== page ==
Why doesn't my W-2 match my salary? If the salary you think you earned doesn't match what you see on your Form W-2, you should be able to quickly confirm and correct any problem. You might even be able to spot and fix errors before the January 31 deadline employers have to get you your W-2. Understanding how W-2 forms work and what should be on them will help you make sure you have what you need to file your annual income taxes.
Consider Also: W-2 Forms: What It Is, Who Gets One & How It Works
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What is a W-2?
If this is your first job, you might remember that when you came on board with your new company, you were asked to fill out a Form W-4. That contains personal information such as your Social Security number and the number of dependents you want to claim. This information helps your employer determine how much to deduct from your paycheck each pay period.
At the end of the year, you'll receive a W-2, which is similar to your pay stubs, but shows your annual gross income and deductions. This is what you submit with your income tax return when you file your taxes.
Gross vs. Net Pay
If this is your first job and you have never received a W-2 before, you might not understand exactly what's being reported. If you haven't received pay stubs, you might not spot things like gross pay vs. net pay.
Your gross pay is the total amount your company pays you before deductions, while your net pay is the amount you take home. If you total the amount of money you deposited in your bank this year, you will find that it's far less than what your W-2 shows as your earnings. That's because your W-2 shows your gross (total) pay before deductions.
The W-2 form also shows you your deductions for FICA, state and federal taxes, as well as any deductions, such as benefits your company provides you or those you elect to buy and have deducted from your paycheck.
Consider Also: Form 1040: What You Need to Know
Correcting W-2 Errors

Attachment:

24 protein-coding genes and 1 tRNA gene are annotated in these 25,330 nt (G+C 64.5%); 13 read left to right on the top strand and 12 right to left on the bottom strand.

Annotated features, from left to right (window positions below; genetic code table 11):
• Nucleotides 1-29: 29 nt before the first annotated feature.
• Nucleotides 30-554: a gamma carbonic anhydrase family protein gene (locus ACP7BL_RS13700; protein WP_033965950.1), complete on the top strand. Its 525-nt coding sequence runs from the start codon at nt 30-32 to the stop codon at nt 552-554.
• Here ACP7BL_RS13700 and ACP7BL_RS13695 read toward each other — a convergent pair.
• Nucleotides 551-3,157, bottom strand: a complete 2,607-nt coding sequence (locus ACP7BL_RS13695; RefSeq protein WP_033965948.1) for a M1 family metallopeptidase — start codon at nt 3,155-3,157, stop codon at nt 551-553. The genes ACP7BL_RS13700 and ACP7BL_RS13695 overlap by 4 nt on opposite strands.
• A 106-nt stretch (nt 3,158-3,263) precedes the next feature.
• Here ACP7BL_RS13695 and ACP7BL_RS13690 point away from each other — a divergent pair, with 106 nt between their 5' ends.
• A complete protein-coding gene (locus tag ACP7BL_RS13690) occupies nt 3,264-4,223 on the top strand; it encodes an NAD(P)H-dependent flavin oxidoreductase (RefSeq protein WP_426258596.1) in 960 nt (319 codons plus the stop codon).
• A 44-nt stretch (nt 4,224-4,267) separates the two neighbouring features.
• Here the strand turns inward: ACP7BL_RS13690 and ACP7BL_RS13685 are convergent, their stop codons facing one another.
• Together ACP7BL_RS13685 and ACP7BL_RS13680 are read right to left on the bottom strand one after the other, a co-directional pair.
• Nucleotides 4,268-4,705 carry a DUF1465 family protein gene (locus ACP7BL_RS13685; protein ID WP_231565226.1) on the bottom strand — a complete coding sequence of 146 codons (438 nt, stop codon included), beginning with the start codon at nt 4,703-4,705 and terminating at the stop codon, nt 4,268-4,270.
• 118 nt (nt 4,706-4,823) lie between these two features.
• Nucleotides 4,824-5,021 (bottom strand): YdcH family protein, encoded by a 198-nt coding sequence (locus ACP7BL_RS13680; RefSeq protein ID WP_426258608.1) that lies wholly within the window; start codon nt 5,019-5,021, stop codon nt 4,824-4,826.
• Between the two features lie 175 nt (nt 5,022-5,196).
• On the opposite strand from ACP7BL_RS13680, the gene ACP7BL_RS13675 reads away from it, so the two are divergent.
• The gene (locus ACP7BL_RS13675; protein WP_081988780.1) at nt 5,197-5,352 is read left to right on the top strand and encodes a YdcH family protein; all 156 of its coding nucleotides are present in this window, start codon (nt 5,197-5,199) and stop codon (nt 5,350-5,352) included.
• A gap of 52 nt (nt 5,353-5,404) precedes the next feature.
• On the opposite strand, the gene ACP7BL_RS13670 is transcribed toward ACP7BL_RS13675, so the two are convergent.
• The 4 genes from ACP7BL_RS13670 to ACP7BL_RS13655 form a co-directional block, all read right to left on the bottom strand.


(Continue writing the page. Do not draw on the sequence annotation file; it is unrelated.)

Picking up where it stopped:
The quickest way to find out why there's a difference between your W-2 and your salary is to contact your HR or accounting department (whoever handles payroll). They might have been given an incorrect salary for you by your department head when you started. You might have misread your contract. You might not recognize certain deductions, a bonus or commission.
If you no longer work for the company that issued the W-2 (let's say you quit during the middle of the year, took another job and have two W-2s), re-calculate what you think you earned using pay stubs or bank deposits. If you were paid electronically, contact the company to find out how you can access your pay stubs online.
If all else fails, talk to your tax preparer about submitting Form 4852, which is the substitute for a W-2 if an employer fails to give you a W-2 or correct W-2. You can always amend your tax return later if you find a mistake, but filing on time will help you pay most of what you owe and avoid more penalties and interest on any shortfall you submit. If the error is in your favor, you will get a refund.
If you have a feeling that there's going to be a problem with your W-2 and want to check it out without having to wait until January 31, ask the company if you can get your W-2 early or if they will match the information they have with the salary you think your W-2 should be based on.